Now all roads lead to France and heavy is the tread
Of the living; but the dead returning lightly dance.
Edward Thomas, Roads

Thursday, December 26, 2013

Why Was the Passchendaele Battlefield Such a Nightmare?


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Storm Clouds Gather Over Flanders

How the Participants Described Passchendaele


Had I a descriptive pen I could picture to you the squalor and wretchedness of it all and through it the wonder of the men who carry on. . .A desolate wilderness of water filled with shell craters, and crater after crater whose lips form narrow peninsulas along which one can at best pick a slow and precarious way. Here a shattered tree trunk, there a wrecked 'pill-box', sole remaining evidence that this was once a human and inhabited land. 
Maj. C.E.L. Lyne, Royal Field Artillery

The vast field of shell-holes had been turned into a sea of mud by the heavy rain…Its depths were particularly dangerous in the low-lying ground of the Paddebeek. On my zigzag course I passed many a lonely and forgotten corpse. Often only a head or a hand projected from the shell-hole whose circle of dirty water reflected them. Thousands sleep like that, without one token of love to mark the unknown grave.
Lt. Ernst Jünger, 73th Hanoverian Füsiliers


The shapeless Ridge had lost every tree; . . .flayed and clawed up, (it) was traversed by no (known) likeness. . . Waiting there in the gashed hillside we looked over the befouled fragments of Ypres, the solitary sheet of water, Zillebeke Lake, the completed hopelessness.

Lt. Edmund Blunden, 11th R. Sussex Regiment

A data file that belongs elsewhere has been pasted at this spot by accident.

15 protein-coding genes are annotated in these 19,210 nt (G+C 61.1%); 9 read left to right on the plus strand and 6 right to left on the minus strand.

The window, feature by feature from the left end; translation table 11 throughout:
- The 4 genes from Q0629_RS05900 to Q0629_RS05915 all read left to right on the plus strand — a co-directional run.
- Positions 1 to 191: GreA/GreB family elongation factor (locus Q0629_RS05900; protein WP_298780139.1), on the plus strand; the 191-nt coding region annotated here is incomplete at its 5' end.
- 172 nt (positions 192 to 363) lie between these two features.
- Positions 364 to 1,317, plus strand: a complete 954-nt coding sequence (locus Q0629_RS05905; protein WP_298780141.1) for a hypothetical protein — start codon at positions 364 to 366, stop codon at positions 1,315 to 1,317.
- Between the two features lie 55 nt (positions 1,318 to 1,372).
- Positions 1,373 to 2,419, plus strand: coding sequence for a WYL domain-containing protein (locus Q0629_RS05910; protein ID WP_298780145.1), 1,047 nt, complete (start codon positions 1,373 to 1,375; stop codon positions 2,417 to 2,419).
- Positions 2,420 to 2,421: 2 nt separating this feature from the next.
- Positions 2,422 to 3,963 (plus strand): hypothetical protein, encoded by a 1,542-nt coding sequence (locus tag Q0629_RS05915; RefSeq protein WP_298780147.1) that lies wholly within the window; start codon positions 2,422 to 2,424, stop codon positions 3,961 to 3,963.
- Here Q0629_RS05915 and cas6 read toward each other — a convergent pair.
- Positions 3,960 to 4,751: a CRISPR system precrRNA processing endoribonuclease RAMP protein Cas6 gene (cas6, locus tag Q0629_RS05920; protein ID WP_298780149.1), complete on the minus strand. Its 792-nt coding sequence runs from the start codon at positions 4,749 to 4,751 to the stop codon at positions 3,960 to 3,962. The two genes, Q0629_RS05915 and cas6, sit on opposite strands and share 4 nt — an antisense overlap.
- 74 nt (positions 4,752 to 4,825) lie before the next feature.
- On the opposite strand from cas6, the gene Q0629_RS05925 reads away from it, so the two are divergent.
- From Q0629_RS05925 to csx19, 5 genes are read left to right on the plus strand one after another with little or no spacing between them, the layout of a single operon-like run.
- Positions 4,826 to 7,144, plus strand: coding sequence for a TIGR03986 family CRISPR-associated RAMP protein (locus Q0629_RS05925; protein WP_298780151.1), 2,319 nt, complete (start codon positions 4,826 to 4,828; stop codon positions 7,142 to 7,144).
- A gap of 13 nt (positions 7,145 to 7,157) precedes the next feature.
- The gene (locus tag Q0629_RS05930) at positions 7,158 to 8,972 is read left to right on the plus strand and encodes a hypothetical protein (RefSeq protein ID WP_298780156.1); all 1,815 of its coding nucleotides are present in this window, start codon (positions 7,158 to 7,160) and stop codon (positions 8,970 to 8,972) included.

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The Source of the Nightmare


The most important factor in turning the campaign into a paradigm of the horrors of war was the unusual weather. That 1917 was unusual is beyond doubt, but it was not so outlandishly strange as to be impossible to contemplate in advance. It was coupled with the particular geology of the region, which was certainly known long before the war, but that again had to be coupled with the new brutality of the artillery barrage. Both in terms of quality and quantity, artillery had been revolutionized since the outbreak of the war, and the combination of these factors produced the fearful conditions on the ground that caused so much hardship and loss.
Martin Marix Evans, Passchendaele: The Hollow Victory


2 comments:

  1. Paul Grossman's novels, "The Children of Wrath" and "The Sleepwalker" tells the tale of a German Jew who a hero of the German Imperial Army at Passchendaele. The Novels are placed in the late 1920s and early 1930s when the protagonist Willi Kraus, the heroic soldier, is a famous detective of the Berlin Criminal Investigative Branch of the Berlin Police. He is at one point the famous hero of Passchendaele and a highly respected criminal investigator who increasingly becomes the subject of the antisemitic threats of the Nazis. Often during the novels he recounts the trials of Passchendaele. The reader feels the struggle and danger of a soldier on the German front lines in Willi's recollections. Engrossing reading.

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  2. Very interesting entry, and I really appreciate the comment from Anonymous on the two novels. I wasn't familiar with these two books but now I'll be getting them and reading them. Right up my alley! Thank you. David Beer

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